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Muriel's Wedding the Musical

"it helps me to feel and move like an athlete"

That show-stopping body? Just a year of hard training, says Muriel's Wedding actor Stephen Madsen.

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An actor prepares (for budgie smugglers)

Date: 22 Nov 2017

When Stephen Madsen emerges from the swimming pool in Muriel’s Wedding the Musical, the sight of his Olympic Games-ready body almost stops the show.

He’s so… perfect.

Madsen, who managed to make a splash fully clothed in Heathers and Rent, both at Hayes Theatre Company, and more recently as an expletive-spouting inmate in Sport for Jove’s One Flew Over the Cuckoo’s Nest, says he has been sculpting his body for the role of Russian swimmer Alexander Shkuratov for almost a year.

Classical acting manuals are conspicuously lacking in advice for actors who need to bulk up. Meisner on the perfect six-pack? Nothing. Stella Adler on optimal workout recovery times? Zip.

So in the interests of advancing the acting craft (no, really …), Audrey asked Stephen and fellow Sydney Theatre Company actor Matthew Backer (the hunky, shirtless Puck of Kip Williams’ 2016 production of A Midsummer Night’s Dream) to share their behind-the-scenes bodybuilding tips.

Stephen, how did you prep your body for Muriel’s Wedding?

I knew when I was cast that I would have to look like an Olympic swimmer so I had the time to make diet and exercise adjustments. I ride my bike to and from STC every day and I go to the gym 5-6 times a week. I’m a vegetarian with a very fast metabolism so I have to eat a lot of food to increase my muscle mass (small portions, 5-6 times a day), beans, oats, nuts, lentils, brown rice and leafy greens. I take vegan protein supplements after workouts.

It’s been a focus for me in this production because I don’t get a lot of scene time to establish a character, so having that physicality as immediate information for the audience about who this person is feels important to me. Luckily, I’ve always been pretty fit, so I didn’t have to do a complete body overhaul.

Did you swim to get that Olympic swimmer shape?

I’ve been swimming when I can and I tailor my gym workout to target muscles that swimmers have – shoulders, back and chest for that triangular, V-shaped look. I’ve done plenty of internet research and talked to some of my more athletic friends.

Is it like being a body builder? Do you need to fast before a show?

I don’t fast because I need a ton of energy to get through an eight-show week. Bodybuilders can dehydrate before competitions but I need to drink water throughout the show to maintain my voice.

I try to cut down on sugars and processed foods but I still eat plenty of complex carbohydrates and healthy fats. I have an active lifestyle so I’m always doing a lot of cardio and the show itself is very physically challenging.

Do you pump up just before you go on?

I do push-ups and sit-ups as part of my warm up for the show and we have some free weights in our dressing room to pump up before we go on. You also rely on good lighting to boost the physical work you’ve done. There’s a vanity element to all of this but it really is part of the storytelling and it helps me to feel and move like an athlete.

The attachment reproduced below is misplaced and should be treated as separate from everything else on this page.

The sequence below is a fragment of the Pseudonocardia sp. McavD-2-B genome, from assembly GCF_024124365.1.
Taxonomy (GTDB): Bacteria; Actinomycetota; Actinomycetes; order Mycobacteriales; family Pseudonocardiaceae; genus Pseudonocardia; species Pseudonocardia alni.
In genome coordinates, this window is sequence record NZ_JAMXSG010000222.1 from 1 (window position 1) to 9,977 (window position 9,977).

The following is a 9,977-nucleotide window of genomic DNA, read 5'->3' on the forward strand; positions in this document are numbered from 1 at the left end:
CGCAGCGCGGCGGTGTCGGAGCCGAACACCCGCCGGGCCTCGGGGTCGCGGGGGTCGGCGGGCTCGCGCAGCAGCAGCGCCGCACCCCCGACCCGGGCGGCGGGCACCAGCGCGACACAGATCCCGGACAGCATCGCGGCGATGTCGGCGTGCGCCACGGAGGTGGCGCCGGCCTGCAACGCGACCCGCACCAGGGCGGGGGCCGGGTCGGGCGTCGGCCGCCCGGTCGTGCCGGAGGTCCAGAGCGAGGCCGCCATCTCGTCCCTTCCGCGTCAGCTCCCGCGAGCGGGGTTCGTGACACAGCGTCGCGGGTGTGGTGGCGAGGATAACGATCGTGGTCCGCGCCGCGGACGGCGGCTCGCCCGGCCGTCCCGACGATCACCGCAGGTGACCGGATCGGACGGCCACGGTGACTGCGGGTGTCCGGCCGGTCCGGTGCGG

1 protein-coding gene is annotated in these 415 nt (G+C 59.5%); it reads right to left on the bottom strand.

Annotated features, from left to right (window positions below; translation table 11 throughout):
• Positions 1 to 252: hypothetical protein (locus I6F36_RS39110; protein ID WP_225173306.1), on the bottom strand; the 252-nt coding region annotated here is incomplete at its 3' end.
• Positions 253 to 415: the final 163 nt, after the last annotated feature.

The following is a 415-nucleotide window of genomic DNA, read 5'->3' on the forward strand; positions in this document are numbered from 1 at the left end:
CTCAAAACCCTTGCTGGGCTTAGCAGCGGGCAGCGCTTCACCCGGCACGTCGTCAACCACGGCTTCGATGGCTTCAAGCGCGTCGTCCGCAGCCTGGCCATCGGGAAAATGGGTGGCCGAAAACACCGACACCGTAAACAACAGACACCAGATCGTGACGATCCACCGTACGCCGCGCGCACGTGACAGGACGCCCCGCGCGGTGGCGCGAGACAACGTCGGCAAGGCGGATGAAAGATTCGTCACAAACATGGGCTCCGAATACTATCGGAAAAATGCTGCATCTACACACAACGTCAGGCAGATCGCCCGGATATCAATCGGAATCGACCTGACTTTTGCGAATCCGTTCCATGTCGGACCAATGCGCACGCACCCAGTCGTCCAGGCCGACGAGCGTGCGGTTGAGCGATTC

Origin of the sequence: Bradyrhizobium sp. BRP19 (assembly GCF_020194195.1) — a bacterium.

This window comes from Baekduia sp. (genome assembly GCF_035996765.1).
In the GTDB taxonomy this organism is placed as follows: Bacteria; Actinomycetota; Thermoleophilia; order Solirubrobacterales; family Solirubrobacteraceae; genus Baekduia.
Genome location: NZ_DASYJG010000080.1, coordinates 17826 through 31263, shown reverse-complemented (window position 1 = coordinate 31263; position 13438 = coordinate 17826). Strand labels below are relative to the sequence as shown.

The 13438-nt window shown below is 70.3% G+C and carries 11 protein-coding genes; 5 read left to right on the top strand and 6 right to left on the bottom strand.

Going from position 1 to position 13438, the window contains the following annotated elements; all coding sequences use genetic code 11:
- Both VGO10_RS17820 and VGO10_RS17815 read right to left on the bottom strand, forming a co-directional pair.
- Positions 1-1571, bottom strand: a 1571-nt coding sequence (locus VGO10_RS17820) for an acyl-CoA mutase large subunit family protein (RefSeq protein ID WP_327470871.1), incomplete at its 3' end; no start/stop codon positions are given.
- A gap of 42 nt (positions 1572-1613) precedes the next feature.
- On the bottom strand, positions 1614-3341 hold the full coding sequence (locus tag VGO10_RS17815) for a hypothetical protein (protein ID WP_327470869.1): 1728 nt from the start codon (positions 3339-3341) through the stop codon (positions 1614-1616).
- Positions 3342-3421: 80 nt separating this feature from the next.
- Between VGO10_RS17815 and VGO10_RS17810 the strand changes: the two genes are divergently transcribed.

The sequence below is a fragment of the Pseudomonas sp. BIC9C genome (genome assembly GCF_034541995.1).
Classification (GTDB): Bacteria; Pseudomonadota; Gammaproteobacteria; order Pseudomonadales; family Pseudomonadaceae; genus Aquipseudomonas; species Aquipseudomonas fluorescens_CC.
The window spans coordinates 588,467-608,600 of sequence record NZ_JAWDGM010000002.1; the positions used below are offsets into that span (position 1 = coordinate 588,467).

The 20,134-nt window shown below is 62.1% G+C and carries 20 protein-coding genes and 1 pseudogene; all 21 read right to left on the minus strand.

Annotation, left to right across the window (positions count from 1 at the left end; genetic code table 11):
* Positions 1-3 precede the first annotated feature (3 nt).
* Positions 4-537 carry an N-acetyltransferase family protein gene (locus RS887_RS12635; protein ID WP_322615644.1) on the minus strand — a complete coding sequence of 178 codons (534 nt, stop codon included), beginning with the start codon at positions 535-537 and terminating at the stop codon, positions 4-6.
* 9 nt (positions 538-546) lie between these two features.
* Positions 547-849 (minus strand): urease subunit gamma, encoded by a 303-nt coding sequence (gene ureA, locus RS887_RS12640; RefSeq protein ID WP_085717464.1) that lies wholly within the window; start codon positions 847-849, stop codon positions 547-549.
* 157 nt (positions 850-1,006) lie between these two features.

That first reveal is very … slick. Is that body oil?

I have a spray bottle to make me look wet when I come out of the pool. It’s just water because I have a quick change into the wedding suit. I can’t do any body makeup or contouring because I have to protect my costumes from marks.

Would you consider putting on weight for a less-fit character?

For a good role, I’d definitely consider putting on weight. I’ve never been asked to before. If I had to gain a lot of weight I’d want to work with a nutritionist to make sure I was being healthy and safe. I’ve always admired Christian Bale’s body transformations for roles. Perhaps sometime in the future!

Matthew, how did you feel about getting your kit off in A Midsummer Night’s Dream?

When Kip [Williams] first suggested Puck should introduce the audience to the fairy world with a slow, menacing strip tease down to black stockings, sparkly hotpants and lipstick smeared nipples and mouth, I laughed!

But I didn’t really find it confronting because our take on Puck was one of someone who took pleasure in being watched. Investing in that heightened sexuality helped with getting my kit off each night.

I liked shocking the audience as I slowly stripped, eyeballing them all the way. It was actually pretty thrilling.

Did you do anything special to get in shape?

I always try to eat healthy especially when I’m in a show like our version of Midsummer as it involved so much running around. I also try to get to the gym as much as I can and hit the old protein shakes after every session.

Was lipstick the only makeup you used? Or was there body contouring?

No contouring or makeup. The amount of running we did in that show kept a nice sheen of sweat on us and lighting designer Damien Cooper gave me some helpfully focused down-lighting in the striptease to accentuate parts of my body. That’s always a big help.

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